Insider threats cost businesses millions

Pro

18 September 2006

Insider threats are costing US businesses millions of dollars a year in lost revenues, new figures have revealed.

 

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A survey from the Ponemon Institute and Arcsight has calculated the average cost of insider data breaches at a staggering $3.4 million (€2.69 million) per company per year.

More than 78% of respondents to the survey admitted to one or more unreported insider-related security breaches at their company.

Nine out of 10 IT managers surveyed blamed the breaches on a lack of resources, and 81% on poor management. In addition, 89% viewed insider threats as serious, yet only half believe that chief executives have the same perception.

When asked about the top concerns about data integrity, the IT managers identified three major threats: missed or failed security patches on critical applications; accidental or malicious insider misuse of sensitive or confidential data and virus, malware and spyware infections.

“The data breaches in the headlines are just the tip of the iceberg of the challenges IT security departments face in relation to insider threats,” said Brian T. Contos, chief security officer at Arcsight.

“In addition to the threat of losing control over confidential information, they are also worried about insider activity related to IT sabotage and fraud.

“Addressing insider threats requires a combination of incident prevention, detection and response, and companies have invested in various technologies to address this challenge.

“These solutions are important, but organisations need to have a comprehensive view across the technologies to fully leverage these investments and gain early insight into suspicious activity.”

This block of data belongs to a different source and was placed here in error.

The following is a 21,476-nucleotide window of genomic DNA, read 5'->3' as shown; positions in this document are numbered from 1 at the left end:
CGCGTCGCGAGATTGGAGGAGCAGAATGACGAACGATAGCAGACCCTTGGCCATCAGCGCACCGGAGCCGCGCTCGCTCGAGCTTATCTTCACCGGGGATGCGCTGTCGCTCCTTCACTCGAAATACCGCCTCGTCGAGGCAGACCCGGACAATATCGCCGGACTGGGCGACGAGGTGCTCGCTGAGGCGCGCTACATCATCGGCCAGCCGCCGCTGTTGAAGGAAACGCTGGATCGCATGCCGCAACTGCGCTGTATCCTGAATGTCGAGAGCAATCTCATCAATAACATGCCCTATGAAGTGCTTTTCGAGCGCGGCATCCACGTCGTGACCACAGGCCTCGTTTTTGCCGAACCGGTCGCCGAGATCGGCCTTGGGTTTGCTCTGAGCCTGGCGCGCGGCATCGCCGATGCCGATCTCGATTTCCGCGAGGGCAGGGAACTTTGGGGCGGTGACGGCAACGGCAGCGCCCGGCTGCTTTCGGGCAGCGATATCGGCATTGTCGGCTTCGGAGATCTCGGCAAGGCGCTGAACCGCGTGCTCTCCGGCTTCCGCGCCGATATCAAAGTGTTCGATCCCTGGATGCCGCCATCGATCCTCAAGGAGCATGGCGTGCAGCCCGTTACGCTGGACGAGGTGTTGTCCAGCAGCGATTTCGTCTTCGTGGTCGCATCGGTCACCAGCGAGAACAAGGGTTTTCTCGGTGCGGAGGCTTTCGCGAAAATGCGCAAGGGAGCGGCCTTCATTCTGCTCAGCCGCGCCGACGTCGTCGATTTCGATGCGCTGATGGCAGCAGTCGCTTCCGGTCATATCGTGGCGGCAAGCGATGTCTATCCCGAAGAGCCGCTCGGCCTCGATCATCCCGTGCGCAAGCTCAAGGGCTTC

Steve Sommer, senior vice president of marketing and business development at Arcsight, said, “Addressing insider threats has become a top priority for many of the commercial and government organisations we work with.

“But this study is evidence that more education is necessary beyond the IT security department on the potential threat, whether it’s losing control over confidential information or insider activity related to IT sabotage and fraud.

“While many IT security professionals use a combination of manual controls and technologies to address insider threats, they require a combination of incident prevention, detection and response.”

Part of the reason for high number of reported breaches could be the survey’s wide interpretation of what constitutes an insider threat.

The study defines it as “the misuse or destruction of sensitive or confidential information, as well as IT infrastructure that houses this data, by employees, contractors and others with access to sensitive or confidential information”.

The National Survey on Managing the Insider Threats was drawn from the responses of more than 450 US-based IT security professionals.

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